The Broadcasting Board of Governors (BBG) will meet on Friday, September 17, 2010, from 10:00 a.m. to noon Eastern Time. The BBG will be considering BBG Governance Committee recommendations, the BBG’s research program and other business. The meeting is open – via webcast – to the public.
The public may observe the open meeting via live and on demand streaming at www.bbg.gov.
To watch live, click here during the meeting time. To watch after the event, click here.
On March 3, 1947, Secretary of State George C. Marshall testified before a subcommittee of the House Appropriations Committee on the issue of the Department of State Appropriation Bill for 1948.
Continue reading “Recalling History: Secretary of State testifies before House Appropriations”
News brief from David Wood at Newhouse News Service. David writes about the Gulf of Guinea security problem, which is becoming appearing in the headlines more often these days.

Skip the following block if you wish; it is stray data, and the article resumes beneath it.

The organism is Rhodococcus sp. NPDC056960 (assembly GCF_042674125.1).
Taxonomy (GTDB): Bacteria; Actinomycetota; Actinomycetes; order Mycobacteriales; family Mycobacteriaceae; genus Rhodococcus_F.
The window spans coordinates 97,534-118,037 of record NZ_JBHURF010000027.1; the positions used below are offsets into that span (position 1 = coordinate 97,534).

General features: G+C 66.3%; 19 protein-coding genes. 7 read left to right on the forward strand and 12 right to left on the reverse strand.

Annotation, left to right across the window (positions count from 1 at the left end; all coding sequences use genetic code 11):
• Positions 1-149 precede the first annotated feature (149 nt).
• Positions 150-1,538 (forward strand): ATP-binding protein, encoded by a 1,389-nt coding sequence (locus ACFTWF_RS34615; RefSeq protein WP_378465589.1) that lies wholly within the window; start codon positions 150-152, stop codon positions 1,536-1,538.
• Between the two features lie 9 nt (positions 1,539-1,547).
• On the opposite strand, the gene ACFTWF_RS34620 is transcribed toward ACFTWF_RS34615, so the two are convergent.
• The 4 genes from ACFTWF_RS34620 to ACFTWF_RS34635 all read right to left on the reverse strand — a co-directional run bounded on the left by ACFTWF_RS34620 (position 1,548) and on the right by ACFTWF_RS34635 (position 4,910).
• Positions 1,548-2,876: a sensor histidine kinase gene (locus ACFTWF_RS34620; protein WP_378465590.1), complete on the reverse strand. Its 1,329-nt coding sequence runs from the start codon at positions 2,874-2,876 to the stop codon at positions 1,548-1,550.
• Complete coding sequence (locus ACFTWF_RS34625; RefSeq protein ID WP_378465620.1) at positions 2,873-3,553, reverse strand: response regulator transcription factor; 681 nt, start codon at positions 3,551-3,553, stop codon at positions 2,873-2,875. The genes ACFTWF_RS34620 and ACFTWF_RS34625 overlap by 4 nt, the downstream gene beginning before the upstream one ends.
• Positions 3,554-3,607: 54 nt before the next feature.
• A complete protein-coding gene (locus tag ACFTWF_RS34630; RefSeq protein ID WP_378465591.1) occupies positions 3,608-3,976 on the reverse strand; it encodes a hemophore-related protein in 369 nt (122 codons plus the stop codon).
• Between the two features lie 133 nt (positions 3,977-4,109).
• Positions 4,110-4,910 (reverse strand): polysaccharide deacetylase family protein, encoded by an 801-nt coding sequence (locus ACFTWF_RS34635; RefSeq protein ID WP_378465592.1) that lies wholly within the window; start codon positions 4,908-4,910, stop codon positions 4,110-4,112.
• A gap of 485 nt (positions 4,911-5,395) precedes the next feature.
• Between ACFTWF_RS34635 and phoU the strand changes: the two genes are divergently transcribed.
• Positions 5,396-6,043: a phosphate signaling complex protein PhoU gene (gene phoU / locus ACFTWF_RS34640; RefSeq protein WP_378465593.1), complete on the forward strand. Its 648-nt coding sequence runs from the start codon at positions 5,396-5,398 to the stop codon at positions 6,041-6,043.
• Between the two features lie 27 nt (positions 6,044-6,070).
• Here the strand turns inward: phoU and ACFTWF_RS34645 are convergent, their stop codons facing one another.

The United States is becoming increasingly dependent on oil from a region beset by official corruption, tottering governments, violent criminal syndicates and religious and ethnic strife: West Africa….
"We can’t afford to have a ship there 365 days a year," said Rear Adm. D.C. Curtis of the U.S. 6th Fleet, which oversees naval responsibilities in Europe and Africa from its headquarters in Naples, Italy. "The days of getting an aircraft carrier off the coast are gone."
That leaves most security in the hands of local forces clearly not up to the job. U.S. officials said thieves each year steal at least $1 billion worth of oil from Nigeria’s coastal pipelines; perhaps twice that much is siphoned off by official government corruption.
In one recent case, two Nigerian admirals — since fired — arranged for the hijacking of the African Pride, a rust-streaked, Greek-registered coastal tanker laden with 11,000 tons of Nigerian crude worth some $4 million. The ship was seized by the Nigerian navy on suspicion that its cargo had been stolen. But the navy escorted the African Pride to sea, where its cargo was pumped to another tanker, which disappeared.